Monday, 19 December 2011

Capital Celluloid - Day 353: Thursday Dec 22

Meet Me in St Louis (Minnelli, 1944): BFI Southbank, NFT2, 6.20 & 8.45pm
This re-released film is on an extended run until December 29. Details here.

I went to see this on Sunday and the film certainly lives up to its reputation as one of Hollywood's finest musicals. There are numerous articles and features on this film, including an excellent one by Richard Dyer in the January edition of Sight & Sound. Dyer refers to work by Andrew Britton on the film which has been reproduced in the recent publication of his complete film criticism and by Robin Wood in his collection Personal Views. Both are well worth seeking out.

And here is an excellent piece by the Guardian's John Patterson on Minnelli to coincide with the re-release of tonight's film.

Time Out review:

'In 1939, rosy-cheeked chanteuse Judy Garland trumpeted the cosy, all-American proverb that ‘there’s no place like home’ in ‘The Wizard of Oz’. She returned five years later to reaffirm those beliefs in Vincente Minnelli’s musical masterpiece, ‘Meet Me in St Louis’, a Technicolor ode to the joys and tensions of living side-by-side with your fellow man.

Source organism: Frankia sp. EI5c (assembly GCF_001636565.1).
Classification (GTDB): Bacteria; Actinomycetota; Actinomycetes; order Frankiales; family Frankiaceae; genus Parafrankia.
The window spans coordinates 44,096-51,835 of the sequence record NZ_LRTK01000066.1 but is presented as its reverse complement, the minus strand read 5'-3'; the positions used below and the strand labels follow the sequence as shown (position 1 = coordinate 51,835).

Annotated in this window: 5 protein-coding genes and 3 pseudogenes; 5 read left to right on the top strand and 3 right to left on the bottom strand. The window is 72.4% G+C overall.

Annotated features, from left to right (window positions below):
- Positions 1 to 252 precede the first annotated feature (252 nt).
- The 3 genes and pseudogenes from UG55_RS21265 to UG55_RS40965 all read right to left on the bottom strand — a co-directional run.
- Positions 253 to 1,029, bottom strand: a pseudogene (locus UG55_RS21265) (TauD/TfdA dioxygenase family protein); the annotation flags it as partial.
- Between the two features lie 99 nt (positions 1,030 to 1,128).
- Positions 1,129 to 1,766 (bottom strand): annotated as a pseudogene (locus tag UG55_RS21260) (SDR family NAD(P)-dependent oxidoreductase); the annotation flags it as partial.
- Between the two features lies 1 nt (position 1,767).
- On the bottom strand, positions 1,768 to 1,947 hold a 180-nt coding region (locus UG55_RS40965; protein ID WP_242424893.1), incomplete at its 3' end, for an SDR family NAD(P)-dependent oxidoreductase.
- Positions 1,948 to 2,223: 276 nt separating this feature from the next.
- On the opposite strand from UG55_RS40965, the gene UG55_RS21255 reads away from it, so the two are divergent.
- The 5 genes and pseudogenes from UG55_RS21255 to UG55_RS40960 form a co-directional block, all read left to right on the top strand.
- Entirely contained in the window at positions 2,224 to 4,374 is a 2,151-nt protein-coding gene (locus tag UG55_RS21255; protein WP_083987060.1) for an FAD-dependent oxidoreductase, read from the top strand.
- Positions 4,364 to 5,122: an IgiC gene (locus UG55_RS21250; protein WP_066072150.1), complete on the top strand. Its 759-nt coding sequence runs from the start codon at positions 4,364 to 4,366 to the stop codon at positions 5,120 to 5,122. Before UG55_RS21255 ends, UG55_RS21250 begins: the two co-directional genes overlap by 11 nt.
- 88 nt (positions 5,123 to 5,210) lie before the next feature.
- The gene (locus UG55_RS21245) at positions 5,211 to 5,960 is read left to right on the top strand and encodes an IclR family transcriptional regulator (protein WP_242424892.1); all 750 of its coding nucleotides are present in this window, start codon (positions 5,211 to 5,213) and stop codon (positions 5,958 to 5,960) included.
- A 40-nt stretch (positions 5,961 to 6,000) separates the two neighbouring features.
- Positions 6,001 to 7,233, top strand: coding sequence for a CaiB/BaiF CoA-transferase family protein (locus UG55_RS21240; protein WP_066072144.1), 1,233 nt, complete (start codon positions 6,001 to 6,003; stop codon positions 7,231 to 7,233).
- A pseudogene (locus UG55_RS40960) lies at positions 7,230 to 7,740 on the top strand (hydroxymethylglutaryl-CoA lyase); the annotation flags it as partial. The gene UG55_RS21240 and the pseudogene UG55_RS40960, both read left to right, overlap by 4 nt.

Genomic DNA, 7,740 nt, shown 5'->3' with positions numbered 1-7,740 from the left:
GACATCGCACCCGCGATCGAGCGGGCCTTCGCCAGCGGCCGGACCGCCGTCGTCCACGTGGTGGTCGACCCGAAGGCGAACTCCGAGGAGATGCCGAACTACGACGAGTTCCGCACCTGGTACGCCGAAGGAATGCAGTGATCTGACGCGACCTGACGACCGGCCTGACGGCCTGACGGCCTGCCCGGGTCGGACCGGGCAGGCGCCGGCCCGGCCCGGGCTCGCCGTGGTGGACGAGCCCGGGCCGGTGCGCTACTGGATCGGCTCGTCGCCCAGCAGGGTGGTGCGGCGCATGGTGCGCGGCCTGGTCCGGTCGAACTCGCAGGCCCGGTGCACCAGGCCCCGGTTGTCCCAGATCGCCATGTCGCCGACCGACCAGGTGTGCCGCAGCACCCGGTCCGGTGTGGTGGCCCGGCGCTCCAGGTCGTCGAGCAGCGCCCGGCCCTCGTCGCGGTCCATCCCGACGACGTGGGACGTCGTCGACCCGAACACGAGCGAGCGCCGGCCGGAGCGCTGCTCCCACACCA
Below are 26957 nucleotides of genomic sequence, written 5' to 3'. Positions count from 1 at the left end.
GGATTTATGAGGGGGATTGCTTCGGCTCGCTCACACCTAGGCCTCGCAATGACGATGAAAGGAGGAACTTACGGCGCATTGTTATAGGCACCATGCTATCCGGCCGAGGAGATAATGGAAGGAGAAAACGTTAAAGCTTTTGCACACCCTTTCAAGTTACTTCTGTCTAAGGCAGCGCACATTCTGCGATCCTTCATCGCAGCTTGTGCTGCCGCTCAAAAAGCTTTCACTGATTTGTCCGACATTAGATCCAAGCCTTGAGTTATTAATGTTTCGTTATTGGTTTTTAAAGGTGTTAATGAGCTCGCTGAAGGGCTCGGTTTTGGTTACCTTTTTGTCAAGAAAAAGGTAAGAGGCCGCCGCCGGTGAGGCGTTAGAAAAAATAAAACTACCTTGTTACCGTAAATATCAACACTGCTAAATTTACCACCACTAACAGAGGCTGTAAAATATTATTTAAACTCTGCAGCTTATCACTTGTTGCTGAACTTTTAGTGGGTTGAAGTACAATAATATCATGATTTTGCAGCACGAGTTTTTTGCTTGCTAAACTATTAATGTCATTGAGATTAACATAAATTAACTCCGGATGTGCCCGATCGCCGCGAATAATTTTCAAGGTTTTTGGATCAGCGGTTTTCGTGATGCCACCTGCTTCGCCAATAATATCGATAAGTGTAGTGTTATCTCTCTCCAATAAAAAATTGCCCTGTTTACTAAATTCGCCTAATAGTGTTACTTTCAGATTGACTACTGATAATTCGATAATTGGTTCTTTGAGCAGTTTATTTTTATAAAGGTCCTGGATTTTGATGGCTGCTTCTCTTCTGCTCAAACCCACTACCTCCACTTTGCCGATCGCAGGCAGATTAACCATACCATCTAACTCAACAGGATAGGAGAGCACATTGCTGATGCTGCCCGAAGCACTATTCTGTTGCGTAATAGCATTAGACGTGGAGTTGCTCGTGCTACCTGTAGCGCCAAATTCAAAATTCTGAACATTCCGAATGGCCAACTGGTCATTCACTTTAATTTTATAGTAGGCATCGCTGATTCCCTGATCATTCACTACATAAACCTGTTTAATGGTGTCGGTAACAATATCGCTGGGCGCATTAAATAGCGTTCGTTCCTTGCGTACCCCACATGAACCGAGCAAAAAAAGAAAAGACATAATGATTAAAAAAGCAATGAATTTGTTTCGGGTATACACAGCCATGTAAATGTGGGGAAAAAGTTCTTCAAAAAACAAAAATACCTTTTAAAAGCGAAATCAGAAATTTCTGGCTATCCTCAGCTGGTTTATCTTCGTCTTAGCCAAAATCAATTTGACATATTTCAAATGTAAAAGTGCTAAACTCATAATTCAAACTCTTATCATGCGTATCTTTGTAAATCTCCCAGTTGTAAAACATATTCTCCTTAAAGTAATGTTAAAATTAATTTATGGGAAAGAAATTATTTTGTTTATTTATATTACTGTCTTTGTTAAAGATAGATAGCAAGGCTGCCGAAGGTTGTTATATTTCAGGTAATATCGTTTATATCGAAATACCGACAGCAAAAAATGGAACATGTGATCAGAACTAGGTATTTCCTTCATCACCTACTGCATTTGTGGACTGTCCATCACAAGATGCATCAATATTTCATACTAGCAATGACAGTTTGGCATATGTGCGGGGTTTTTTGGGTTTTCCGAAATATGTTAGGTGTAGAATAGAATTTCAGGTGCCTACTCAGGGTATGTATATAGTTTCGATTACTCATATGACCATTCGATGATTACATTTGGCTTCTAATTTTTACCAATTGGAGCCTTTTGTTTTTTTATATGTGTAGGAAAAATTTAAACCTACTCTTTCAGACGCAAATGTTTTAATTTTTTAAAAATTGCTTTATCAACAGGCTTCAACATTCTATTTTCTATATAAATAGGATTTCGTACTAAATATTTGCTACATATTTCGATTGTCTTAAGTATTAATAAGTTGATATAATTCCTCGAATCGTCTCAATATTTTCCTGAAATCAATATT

In a snow globe rendering of St Louis, Missouri circa 1903, the affluent Smith clan must face the prospect of ripping up their ancestral roots to chase future fortunes. The film has only a whisper of a plot, preferring to amass the simple pleasures of life (flirting with neighbours, riding the trolley, Christmas with the folks) into a single romantic vision of a perfect society.

Framed as a sepia-tinted postcard come to life, Minnelli’s panoramic city symphony examines the meanings of nostalgia and memory while offering a sweetly ironic depiction of Middle American conservatism where sex is taboo, dinner is at six, money is evil and father knows best. A heavenly slice of brassy Hollywood romanticism that’ll still have you swooning all the way to the trolley stop.'
David Jenkins

Here is the remarkable Halloween sequence which Britton and Wood found so fascinating.

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